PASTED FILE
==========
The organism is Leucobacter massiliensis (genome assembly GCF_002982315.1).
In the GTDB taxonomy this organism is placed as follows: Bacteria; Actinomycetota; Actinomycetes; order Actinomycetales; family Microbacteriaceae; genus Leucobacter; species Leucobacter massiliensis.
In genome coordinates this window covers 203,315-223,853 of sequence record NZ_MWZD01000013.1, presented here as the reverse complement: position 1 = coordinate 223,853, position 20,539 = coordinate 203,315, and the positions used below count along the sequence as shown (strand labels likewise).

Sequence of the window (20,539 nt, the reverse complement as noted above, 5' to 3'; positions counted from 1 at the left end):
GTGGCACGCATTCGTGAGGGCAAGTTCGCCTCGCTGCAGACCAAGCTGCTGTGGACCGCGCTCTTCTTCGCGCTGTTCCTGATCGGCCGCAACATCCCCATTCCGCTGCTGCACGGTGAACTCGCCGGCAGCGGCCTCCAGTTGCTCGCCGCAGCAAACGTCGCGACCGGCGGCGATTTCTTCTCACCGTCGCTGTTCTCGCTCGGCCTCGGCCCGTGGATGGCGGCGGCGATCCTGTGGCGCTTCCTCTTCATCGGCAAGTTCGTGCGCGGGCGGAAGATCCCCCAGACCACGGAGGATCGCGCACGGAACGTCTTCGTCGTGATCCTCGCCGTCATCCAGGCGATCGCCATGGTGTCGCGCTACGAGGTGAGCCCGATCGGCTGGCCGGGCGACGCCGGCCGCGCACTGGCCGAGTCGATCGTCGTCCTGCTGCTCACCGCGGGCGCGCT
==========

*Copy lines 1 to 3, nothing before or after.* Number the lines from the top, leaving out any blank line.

The organism is Leucobacter massiliensis (genome assembly GCF_002982315.1).
In the GTDB taxonomy this organism is placed as follows: Bacteria; Actinomycetota; Actinomycetes; order Actinomycetales; family Microbacteriaceae; genus Leucobacter; species Leucobacter massiliensis.
In genome coordinates this window covers 203,315-223,853 of sequence record NZ_MWZD01000013.1, presented here as the reverse complement: position 1 = coordinate 223,853, position 20,539 = coordinate 203,315, and the positions used below count along the sequence as shown (strand labels likewise).